This illustrates two points: (1) CPEC is extremely multifaceted, influencing various aspects of Pakistani life and as a result is (2) Very likely to play an important role in the upcoming elections. The spur in economic growth, with rates of 5-6%, that Pakistan has seen during the last three fiscal years has been driven by Chinese investments and Pakistani government spending that matches CPEC’s aims to develop infrastructure. Nearly half of the total FDI inflows in 2016/2017 ($2.41 billion) came from China alone. Therefore, it comes with no surprise that the Pakistani political establishment has created a widespread consensus behind the initiative, and all major parties are supportive of the initiative. The two front-runners, Nawaz Sharif, former Prime Minister and leader of the Pakistan Muslim League - Nawaz (PML-N) and his opponent Imran Khan, chief of the Pakistan Tehreek-e-Insaaf party (PTI), both intend to accelerate the development of CPEC.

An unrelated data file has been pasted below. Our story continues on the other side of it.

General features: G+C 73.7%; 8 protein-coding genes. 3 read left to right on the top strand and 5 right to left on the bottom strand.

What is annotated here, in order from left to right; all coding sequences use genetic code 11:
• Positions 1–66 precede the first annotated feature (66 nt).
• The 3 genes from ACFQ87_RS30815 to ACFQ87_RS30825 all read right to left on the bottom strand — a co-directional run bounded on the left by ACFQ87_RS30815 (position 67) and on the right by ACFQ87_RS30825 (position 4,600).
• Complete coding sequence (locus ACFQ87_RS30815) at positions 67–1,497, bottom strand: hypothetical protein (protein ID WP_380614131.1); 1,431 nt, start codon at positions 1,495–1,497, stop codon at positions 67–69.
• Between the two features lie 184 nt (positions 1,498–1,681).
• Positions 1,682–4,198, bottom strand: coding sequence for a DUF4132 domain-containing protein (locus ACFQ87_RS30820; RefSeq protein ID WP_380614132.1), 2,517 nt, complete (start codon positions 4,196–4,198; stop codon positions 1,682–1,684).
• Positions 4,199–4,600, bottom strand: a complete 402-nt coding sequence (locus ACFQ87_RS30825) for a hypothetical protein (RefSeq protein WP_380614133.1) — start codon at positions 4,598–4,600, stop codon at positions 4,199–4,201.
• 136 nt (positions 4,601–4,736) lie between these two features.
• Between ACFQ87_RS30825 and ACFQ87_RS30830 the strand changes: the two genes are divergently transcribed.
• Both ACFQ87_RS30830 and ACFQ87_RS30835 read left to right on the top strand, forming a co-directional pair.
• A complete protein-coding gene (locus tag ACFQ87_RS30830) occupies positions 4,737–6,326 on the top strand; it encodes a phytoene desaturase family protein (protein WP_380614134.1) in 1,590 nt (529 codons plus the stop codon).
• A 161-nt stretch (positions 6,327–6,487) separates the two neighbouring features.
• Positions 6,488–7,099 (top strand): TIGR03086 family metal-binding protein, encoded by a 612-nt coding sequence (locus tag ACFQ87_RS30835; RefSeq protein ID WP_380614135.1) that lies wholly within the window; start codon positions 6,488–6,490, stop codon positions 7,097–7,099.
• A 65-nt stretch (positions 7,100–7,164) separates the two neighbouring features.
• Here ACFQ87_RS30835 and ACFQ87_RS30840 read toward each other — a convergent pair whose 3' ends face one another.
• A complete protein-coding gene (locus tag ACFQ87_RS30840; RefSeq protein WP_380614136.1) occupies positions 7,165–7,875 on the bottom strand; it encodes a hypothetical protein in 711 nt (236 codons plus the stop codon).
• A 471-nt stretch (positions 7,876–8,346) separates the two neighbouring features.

Most of the Pakistani population holds a favorable view of CPEC as it has helped provide electricity and tackled the issue of chronic power shortages. It also extends to the public health sector. Last year, China and Pakistan built an emergency medical center in the port city of Gwadar, as well a desalination plant, aiming to increase healthcare as part of the Healthy Silk Road Initiative that is part of the BRI.
Due to CPEC’s popularity, it is very likely that, regardless of the outcome of the election, the new administration will continue to champion engagement with China and oversee an increase in Chinese investments into the country. This stands in contrast to the Malaysian election in May; where Mahathir clearly ran on a platform that was lukewarm about big-ticket infrastructure and sought a policy reset.
However, while the new Pakistani administration might seek further engagement with China and accelerate the development of CPEC, Pakistan may still have to change or even reverse its approach towards costly infrastructure projects. The decision may not be one that the new administration can make itself; and instead the deteriorating economic situation and mounting debt dictates Pakistan’s future course of action.